Turkey and Pakistan have long had good relations and there is nothing yet to suggest that has changed, but Turkey itself is passing through a period of turbulence and is in a financial crisis the gravity of which at least parallels that of Pakistan. It is having an ongoing diplomatic shouting match with the US that is fast becoming a sanctions war, and our nascent prime minister has now weighed in with his support for Turkey at this difficult time. He acknowledged the fiscal morass Turkey is mired in and echoed the Foreign Office in this respect.
Diplomatic niceties aside, the Turkish crisis has the potential to infect others around it and Pakistan needs to be careful. On Monday August 13 the Turkish central bank failed to halt the calamitous slide in the value of the lira and the newly-empowered executive president is struggling to contain the crisis. He is not as yet threatened directly, but his base is acquiring a fluidity that was absent six months ago. The lira is down 40 per cent against the dollar which in itself is a reflection of wider inflation and debt problems, none of which have appeared overnight and all of which point to a systemic failure at the heart of governance.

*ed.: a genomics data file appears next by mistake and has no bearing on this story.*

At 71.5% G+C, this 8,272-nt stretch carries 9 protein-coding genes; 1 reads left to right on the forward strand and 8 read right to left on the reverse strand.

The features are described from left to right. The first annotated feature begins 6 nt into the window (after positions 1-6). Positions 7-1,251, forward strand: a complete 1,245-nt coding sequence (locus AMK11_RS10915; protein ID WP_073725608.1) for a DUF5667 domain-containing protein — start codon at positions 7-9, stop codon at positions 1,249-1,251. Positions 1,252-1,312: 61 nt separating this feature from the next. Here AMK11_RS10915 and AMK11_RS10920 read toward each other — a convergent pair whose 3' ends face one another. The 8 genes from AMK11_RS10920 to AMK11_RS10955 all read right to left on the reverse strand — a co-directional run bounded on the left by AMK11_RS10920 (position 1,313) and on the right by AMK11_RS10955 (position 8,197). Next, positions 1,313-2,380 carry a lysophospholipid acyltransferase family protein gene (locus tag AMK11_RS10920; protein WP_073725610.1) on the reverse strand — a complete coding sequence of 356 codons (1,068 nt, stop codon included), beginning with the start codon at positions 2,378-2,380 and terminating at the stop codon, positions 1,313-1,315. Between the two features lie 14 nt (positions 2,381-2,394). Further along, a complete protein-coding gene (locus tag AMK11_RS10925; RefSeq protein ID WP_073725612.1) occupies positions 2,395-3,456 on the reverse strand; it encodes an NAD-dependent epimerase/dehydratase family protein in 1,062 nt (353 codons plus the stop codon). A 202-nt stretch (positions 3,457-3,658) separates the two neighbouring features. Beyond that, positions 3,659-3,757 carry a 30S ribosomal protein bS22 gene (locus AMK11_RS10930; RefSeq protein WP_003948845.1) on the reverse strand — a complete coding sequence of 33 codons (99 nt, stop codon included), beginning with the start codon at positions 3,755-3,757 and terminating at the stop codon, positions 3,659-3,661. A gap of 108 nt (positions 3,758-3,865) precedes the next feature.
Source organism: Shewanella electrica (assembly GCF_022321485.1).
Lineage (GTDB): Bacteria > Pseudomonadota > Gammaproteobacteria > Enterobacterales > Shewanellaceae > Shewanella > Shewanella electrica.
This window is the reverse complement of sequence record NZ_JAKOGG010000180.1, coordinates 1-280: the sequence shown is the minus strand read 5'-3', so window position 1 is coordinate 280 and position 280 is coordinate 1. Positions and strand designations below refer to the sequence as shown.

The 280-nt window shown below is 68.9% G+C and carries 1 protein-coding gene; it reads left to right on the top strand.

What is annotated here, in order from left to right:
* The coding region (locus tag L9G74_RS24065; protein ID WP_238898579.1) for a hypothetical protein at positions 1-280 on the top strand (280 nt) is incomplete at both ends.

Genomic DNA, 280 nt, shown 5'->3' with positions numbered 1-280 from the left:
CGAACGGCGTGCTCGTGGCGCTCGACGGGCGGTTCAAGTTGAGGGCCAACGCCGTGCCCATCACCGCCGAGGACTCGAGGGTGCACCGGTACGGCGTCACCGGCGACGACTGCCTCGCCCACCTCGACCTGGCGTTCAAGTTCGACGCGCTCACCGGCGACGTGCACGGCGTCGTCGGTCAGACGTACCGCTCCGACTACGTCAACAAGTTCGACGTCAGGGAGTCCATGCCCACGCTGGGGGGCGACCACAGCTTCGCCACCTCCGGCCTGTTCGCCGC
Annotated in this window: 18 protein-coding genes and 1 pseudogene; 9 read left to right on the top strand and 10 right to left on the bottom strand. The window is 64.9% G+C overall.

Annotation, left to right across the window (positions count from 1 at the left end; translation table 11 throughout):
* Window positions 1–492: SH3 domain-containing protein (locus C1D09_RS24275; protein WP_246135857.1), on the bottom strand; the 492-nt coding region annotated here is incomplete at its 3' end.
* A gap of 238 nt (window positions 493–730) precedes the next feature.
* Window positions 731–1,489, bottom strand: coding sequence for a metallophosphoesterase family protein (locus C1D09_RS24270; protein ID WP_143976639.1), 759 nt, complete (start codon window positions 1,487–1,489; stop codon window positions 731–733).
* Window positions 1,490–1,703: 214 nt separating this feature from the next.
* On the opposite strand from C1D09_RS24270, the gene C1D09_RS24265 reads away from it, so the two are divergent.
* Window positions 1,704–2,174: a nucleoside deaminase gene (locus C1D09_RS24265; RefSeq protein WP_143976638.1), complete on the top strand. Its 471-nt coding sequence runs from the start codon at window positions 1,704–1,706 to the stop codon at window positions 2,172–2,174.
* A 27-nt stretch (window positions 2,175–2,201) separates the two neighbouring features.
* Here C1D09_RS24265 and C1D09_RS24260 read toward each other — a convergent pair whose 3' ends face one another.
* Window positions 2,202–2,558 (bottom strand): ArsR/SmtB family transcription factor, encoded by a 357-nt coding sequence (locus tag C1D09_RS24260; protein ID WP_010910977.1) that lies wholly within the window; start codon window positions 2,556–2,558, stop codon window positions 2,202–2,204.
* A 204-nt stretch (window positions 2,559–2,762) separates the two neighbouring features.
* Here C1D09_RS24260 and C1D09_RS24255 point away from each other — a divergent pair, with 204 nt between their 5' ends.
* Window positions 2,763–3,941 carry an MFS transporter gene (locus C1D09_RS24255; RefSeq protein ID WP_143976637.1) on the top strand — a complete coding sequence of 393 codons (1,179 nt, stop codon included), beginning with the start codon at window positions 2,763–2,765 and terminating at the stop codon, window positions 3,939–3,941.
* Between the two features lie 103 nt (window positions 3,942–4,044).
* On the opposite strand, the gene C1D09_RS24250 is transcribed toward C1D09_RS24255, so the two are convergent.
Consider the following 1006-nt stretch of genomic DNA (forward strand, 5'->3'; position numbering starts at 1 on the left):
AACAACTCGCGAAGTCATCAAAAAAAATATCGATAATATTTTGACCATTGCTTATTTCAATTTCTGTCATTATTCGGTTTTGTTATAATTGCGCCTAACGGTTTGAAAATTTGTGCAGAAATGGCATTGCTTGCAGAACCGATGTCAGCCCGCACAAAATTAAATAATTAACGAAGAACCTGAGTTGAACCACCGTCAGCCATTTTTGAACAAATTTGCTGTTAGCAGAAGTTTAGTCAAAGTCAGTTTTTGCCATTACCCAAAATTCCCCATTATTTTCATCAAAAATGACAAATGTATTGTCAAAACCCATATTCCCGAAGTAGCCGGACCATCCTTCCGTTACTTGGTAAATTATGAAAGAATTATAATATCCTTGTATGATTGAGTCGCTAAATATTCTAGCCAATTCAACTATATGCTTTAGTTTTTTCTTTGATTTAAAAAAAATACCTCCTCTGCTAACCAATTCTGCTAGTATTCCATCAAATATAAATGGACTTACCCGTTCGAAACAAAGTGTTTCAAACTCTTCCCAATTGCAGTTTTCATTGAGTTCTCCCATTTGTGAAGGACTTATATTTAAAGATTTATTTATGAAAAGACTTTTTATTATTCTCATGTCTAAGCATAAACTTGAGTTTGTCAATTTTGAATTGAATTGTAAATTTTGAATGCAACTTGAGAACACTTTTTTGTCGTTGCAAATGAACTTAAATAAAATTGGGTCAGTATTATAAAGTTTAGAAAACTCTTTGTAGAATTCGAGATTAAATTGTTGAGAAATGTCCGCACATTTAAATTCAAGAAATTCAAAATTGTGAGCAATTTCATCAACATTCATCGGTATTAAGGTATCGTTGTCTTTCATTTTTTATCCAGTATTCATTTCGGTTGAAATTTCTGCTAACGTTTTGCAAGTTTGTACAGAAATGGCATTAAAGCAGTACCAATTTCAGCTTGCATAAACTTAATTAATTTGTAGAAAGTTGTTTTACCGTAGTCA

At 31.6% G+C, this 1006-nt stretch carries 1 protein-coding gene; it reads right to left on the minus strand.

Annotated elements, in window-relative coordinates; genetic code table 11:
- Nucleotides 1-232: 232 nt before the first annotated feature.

This instability has touched global markets, with lender banks now skittish to say nothing of the quivers in the geopolitical tectonics as Turkey sits between the US and Russia, that the Turkish PM has tried — unwisely — to play one off against another and signally failed. Also in the tight end of the Turkish funnel are Syria (via the Kurds), Iran, Nato and the EU states generally.
The optics are of a regional power faltering, its once rock solid and essentially neutral foreign and regional policies now fragmented, making dialogue with those it needs to be talking to, difficult in the extreme. None of this is going to impact Pakistan directly but caution has to be exercised by the incoming — and inexperienced — government in its first steps into the minefield of foreign policy and relations. The Turkish crisis will get worse before it gets better. Approach cautiously.
Published in The Express Tribune, August 16th, 2018.
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